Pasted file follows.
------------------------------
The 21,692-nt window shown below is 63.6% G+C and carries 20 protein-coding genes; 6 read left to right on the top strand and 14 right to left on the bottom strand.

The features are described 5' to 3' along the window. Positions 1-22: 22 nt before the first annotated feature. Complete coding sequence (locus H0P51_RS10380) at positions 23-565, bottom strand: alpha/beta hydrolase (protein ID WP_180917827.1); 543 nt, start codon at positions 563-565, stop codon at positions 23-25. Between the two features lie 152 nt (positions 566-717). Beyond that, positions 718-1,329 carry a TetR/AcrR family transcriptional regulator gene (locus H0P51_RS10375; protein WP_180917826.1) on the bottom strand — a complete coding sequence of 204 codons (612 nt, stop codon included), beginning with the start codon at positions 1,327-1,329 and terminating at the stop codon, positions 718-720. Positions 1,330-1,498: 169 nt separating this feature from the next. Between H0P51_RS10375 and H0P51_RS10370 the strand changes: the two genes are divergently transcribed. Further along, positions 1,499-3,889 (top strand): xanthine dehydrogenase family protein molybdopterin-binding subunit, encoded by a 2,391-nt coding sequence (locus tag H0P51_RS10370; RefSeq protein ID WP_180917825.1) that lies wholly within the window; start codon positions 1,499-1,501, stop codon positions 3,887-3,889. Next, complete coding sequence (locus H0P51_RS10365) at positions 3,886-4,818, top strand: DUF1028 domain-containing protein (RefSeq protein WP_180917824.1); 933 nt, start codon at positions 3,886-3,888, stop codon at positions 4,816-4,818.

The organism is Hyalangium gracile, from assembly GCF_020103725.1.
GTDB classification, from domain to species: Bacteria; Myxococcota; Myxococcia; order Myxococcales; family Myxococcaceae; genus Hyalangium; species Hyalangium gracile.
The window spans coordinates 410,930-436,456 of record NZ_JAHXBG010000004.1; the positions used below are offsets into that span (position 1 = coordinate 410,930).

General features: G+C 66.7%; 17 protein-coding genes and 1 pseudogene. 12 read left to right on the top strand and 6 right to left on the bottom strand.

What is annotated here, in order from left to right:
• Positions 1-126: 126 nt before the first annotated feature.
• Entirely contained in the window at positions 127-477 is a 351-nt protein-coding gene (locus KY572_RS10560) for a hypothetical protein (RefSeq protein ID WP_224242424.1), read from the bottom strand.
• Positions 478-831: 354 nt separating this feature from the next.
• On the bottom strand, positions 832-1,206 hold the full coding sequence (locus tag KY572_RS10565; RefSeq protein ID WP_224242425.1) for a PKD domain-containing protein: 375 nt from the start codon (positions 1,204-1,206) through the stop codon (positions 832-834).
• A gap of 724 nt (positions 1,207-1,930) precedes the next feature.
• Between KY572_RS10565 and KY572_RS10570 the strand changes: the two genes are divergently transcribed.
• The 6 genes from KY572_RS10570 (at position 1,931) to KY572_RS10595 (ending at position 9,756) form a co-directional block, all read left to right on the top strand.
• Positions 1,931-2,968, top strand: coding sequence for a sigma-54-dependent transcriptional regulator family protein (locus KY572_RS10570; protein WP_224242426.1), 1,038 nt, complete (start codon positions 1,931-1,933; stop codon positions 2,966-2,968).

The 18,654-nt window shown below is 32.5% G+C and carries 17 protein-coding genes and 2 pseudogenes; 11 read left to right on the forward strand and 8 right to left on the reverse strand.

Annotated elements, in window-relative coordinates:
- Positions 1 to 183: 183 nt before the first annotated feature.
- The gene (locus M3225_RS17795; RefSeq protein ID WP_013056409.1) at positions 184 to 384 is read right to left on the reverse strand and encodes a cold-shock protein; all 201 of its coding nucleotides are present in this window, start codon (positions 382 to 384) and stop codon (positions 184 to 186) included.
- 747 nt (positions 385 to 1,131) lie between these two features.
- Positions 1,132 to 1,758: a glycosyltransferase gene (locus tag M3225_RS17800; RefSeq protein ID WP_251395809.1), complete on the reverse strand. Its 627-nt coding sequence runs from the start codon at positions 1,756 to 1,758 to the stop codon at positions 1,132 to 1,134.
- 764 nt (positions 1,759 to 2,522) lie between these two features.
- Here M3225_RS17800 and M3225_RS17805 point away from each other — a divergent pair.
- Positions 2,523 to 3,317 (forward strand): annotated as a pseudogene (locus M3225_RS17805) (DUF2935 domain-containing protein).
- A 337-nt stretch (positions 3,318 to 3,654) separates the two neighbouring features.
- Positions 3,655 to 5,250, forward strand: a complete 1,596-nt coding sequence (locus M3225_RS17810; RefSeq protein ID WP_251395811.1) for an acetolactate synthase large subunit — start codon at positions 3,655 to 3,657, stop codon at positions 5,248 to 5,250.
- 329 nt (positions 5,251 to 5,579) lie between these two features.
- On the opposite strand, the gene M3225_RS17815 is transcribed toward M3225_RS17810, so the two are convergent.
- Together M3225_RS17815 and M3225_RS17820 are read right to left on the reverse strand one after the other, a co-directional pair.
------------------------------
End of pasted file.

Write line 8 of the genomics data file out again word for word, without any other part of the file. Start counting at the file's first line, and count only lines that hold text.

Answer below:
• Positions 1-126: 126 nt before the first annotated feature.